While you can’t prevent 100% of wildlife from your field crops, there are some things you can do to prevent and reduce animal contamination.
Florida is well-know for its abundant wildlife, and that wildlife easily crosses the borders from wild lands into fields filled with crop. Usually wild animals are after food, and they are generally going to leave the end-product associated with eating in the fields in which they feed. This can lead to contamination of field crops, but there are steps farmers can take to prevent or reduce contamination, according to a GrowingProduce.com article. See their tips below.
Reduce Animal Contamination of Field Crops
In an interesting point in the article, Anne Justice-Allen, an Arizona Game & Fish Department Wildlife Veterinarian. Is quoted as maintaining that, if tested for E. coli, about one or two deer out of 100 will test positive, while 10 to 20 cattle would test positive.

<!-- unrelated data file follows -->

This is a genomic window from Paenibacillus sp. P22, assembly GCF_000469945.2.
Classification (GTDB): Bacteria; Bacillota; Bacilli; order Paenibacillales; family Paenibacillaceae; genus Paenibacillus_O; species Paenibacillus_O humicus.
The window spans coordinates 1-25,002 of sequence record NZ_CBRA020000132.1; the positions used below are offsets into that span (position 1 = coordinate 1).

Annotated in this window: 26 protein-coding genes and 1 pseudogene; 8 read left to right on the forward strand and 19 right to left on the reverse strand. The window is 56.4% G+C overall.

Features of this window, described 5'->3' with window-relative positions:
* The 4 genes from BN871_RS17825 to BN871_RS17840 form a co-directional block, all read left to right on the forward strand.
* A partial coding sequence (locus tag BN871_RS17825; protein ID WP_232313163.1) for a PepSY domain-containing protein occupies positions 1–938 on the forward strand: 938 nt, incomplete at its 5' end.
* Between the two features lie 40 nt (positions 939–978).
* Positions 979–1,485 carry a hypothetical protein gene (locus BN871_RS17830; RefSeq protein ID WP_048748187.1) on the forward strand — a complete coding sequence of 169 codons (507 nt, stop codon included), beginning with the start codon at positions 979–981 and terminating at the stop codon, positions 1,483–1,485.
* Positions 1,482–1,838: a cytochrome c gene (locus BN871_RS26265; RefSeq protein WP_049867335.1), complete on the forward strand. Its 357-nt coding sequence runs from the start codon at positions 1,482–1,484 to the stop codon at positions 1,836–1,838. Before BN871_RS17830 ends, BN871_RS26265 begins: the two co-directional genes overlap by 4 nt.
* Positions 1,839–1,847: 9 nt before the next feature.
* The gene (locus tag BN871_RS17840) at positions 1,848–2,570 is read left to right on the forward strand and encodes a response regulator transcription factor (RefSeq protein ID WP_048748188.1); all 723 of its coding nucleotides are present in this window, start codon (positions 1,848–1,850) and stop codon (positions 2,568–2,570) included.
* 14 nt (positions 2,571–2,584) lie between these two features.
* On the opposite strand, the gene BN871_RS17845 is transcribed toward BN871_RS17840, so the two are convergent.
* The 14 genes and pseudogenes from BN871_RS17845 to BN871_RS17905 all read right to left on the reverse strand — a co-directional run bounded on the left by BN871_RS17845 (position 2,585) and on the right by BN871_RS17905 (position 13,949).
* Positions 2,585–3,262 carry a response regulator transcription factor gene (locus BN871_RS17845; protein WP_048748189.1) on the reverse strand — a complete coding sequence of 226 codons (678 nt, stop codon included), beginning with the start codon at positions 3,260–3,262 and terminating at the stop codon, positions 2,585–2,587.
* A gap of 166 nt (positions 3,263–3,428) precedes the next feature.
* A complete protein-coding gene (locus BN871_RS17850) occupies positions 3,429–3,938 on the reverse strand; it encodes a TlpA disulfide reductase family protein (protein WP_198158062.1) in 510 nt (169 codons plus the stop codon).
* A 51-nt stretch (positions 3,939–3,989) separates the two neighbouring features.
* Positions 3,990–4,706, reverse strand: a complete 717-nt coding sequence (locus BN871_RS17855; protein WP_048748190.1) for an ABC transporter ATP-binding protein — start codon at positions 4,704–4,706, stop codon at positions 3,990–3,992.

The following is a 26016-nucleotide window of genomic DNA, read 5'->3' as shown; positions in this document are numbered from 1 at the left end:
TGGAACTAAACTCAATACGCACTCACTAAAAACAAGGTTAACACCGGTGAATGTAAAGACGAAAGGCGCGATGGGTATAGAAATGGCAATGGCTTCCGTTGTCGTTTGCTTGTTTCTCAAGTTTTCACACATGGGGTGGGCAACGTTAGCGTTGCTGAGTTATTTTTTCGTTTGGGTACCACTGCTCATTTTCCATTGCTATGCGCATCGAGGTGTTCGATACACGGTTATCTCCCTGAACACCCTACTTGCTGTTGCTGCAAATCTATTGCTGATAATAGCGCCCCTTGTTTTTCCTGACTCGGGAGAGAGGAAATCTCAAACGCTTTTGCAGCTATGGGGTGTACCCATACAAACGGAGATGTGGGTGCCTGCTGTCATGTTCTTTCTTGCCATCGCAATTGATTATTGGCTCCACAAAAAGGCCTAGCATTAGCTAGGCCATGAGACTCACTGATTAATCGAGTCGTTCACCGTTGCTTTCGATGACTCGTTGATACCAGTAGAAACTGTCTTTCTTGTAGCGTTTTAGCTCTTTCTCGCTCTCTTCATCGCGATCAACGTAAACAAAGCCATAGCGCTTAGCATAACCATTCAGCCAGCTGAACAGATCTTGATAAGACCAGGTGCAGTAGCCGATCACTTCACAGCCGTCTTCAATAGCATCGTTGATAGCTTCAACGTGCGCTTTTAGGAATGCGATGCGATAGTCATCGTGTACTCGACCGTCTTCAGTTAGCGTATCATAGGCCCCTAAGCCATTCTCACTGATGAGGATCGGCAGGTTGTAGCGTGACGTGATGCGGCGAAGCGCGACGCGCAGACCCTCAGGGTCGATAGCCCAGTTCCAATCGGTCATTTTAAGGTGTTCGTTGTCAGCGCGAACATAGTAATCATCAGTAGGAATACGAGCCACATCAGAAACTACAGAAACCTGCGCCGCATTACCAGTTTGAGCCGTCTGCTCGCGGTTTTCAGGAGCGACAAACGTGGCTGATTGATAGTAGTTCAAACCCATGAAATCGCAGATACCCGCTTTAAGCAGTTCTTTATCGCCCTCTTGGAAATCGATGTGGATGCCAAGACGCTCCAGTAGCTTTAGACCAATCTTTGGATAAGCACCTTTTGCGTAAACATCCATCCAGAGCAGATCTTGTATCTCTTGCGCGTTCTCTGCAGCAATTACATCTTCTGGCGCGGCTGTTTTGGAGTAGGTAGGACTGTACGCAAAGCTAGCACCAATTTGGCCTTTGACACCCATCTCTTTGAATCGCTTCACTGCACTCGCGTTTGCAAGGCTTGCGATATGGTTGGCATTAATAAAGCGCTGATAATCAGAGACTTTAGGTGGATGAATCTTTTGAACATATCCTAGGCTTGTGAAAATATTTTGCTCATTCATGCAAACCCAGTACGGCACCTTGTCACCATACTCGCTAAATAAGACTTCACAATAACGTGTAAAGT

While domesticated animals have higher carry rates, University of Georgia researcher Michael Doyle shared that “Zoonotic pathogens not only proliferate within domesticated animals but may also be resident within wildlife as a pathogen reservoir [with] the ability to easily intrude on farms.”
Food Safety and Wildlife Extension Specialist at the University of Arizona Agriculture Center in Yuma, Paula Rivadeneira, shared deterrents. “I encourage growers to go back to nature in trying to manage wildlife incursions, because studies have shown that some practices will actually force animals into the field,” she said in the article. Deterrents include:
- Noise cannons
- Mylar strips
- Live gunfire
- Sounds of injured wildlife (meant to deter that species, but can attract predators)
Griffin Fertilizer is committed to helping both growers and ranchers make sound agronomic and economic decisions in order to maximize the health of their grove and pasture. As a full-service custom dry & liquid fertilizer blender and crop protection product distributor, we will continue our mission to further advance Florida agriculture. For questions or concerns about your farm or pasture, contact us and one of our team will be in touch.